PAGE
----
A list of books in which animals represent humans might be interesting. For starters:

(Put here to start it off - and as there is a request to tidy the page up.)

Jackiespeel 21:29, 13 October 2005 (UTC)

I would suggest that we not do this. Firstly, I don't see what value it has. I could name probably about 20 examples of anthropomorphism on my own as could many others, I am sure. Secondly, if this is going to go forward, it should probably be put it its own article as it could quite quickly become quite long. Theshibboleth 09:34, 27 November 2005 (UTC)

I also have issues with this, even if we made it it's own page it would quickly grow and become hard to mantain. In such cases we might start getting original research that's masqueraded as fact. Deathawk 05:06, 19 December 2005 (UTC)

So just because some people are going to come on here and change stuff and you won't be able to control it, you think the extra info should not be included? Doesn't that go against the spirit of this site? Censorship for fear of false information? Kind of stupid if you ask me. There is tons of OR masqueraded as fact already! Just because it is hard to maintain does not mean it should not be included. People will find ways to fix it up sooner or later. Animal Farm definitely needs to be in this list, it's a very important piece of literature. Chewbacca1010 02:02, 2 November 2006 (UTC)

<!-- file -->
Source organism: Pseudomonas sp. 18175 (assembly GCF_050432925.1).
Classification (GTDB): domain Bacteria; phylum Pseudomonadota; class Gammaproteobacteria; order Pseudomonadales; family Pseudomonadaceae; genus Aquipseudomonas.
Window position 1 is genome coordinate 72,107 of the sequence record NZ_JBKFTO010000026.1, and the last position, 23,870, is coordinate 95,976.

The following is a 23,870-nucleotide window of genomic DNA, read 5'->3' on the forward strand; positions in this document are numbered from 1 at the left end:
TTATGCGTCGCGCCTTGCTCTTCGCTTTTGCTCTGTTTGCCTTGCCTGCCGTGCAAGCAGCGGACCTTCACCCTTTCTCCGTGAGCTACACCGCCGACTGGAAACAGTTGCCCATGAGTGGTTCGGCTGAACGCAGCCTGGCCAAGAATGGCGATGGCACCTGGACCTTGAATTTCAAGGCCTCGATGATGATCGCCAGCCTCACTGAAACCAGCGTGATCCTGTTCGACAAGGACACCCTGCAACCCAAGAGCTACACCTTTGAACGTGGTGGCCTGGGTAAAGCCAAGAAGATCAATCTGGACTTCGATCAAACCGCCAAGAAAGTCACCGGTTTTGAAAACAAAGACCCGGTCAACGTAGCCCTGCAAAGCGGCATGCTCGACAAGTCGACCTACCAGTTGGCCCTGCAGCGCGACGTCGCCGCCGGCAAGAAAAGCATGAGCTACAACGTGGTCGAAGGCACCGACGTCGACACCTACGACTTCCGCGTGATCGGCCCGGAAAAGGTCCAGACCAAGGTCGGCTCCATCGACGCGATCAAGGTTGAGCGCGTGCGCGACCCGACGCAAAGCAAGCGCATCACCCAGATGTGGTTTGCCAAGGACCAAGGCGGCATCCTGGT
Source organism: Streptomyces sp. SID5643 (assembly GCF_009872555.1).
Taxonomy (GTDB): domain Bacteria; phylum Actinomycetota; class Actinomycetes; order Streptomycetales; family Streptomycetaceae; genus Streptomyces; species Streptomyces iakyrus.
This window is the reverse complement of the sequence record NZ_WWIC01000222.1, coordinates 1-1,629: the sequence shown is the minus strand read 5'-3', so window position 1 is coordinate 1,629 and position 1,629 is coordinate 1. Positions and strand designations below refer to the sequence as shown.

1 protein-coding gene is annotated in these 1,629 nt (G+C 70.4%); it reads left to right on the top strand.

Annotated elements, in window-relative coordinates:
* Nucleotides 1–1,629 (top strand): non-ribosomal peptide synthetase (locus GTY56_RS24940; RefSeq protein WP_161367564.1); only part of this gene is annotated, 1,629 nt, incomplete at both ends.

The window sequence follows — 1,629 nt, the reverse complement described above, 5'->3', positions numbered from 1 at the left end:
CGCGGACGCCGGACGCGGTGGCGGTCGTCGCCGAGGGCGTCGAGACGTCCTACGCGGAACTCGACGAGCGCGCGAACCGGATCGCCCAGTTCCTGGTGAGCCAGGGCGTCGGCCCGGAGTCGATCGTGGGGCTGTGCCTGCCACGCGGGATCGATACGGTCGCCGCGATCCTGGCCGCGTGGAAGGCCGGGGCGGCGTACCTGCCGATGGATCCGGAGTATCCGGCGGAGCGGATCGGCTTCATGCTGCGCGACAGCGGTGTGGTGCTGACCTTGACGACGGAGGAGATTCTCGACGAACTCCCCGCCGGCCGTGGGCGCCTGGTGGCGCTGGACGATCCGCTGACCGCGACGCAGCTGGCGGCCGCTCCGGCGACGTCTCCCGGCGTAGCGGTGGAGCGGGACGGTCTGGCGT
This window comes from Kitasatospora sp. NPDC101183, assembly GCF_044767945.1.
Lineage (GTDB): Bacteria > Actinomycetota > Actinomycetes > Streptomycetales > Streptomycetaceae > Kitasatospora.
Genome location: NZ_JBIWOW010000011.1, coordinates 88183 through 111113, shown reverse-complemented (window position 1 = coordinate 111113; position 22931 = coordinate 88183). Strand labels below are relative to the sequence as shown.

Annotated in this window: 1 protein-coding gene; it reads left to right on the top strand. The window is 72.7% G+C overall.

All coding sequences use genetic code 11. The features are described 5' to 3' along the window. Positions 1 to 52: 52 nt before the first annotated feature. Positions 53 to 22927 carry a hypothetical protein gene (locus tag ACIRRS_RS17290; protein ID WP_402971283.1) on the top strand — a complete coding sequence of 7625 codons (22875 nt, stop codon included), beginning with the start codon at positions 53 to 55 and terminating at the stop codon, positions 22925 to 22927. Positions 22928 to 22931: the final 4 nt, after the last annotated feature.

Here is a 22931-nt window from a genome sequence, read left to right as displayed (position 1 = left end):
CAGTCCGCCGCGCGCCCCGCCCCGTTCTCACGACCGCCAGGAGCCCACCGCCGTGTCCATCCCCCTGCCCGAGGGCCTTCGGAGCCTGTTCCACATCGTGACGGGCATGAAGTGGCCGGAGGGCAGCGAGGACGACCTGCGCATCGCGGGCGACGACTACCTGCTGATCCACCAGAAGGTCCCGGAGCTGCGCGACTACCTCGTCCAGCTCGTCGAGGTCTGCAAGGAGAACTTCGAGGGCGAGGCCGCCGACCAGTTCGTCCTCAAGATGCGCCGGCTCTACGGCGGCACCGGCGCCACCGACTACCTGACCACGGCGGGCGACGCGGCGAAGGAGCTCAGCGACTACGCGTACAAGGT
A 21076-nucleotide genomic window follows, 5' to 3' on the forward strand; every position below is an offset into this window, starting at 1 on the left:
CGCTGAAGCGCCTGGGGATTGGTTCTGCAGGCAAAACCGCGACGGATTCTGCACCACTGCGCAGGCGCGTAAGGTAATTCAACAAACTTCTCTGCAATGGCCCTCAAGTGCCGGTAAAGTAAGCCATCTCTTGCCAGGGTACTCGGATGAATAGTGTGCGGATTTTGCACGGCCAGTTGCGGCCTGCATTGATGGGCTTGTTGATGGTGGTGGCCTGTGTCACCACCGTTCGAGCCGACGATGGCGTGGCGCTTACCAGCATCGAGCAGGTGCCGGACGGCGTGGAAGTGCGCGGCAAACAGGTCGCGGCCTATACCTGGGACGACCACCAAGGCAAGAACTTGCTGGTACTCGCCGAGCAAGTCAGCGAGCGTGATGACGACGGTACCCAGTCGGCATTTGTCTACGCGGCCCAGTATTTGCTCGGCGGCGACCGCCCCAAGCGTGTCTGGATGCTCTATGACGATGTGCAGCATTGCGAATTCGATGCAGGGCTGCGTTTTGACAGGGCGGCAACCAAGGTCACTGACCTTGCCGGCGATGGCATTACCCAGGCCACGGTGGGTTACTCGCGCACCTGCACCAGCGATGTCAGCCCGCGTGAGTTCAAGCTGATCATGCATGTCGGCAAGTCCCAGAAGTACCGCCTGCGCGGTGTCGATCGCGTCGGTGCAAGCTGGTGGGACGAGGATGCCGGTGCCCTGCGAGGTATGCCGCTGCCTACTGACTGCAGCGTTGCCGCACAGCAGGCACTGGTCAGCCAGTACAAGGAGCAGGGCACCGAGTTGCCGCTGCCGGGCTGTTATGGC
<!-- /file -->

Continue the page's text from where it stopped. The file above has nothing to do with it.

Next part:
I'm very surprised that Aesop's fables aren't mentioned at all. They're probably the first and most famous example of 'modern' anthropomorphism in the western world. (therealhazel not signed in)
I agree, and have added Aesop's Fables as one of the first examples of anthropomorphism in the literature section.Comme le Lapin 08:55, 7 January 2007 (UTC)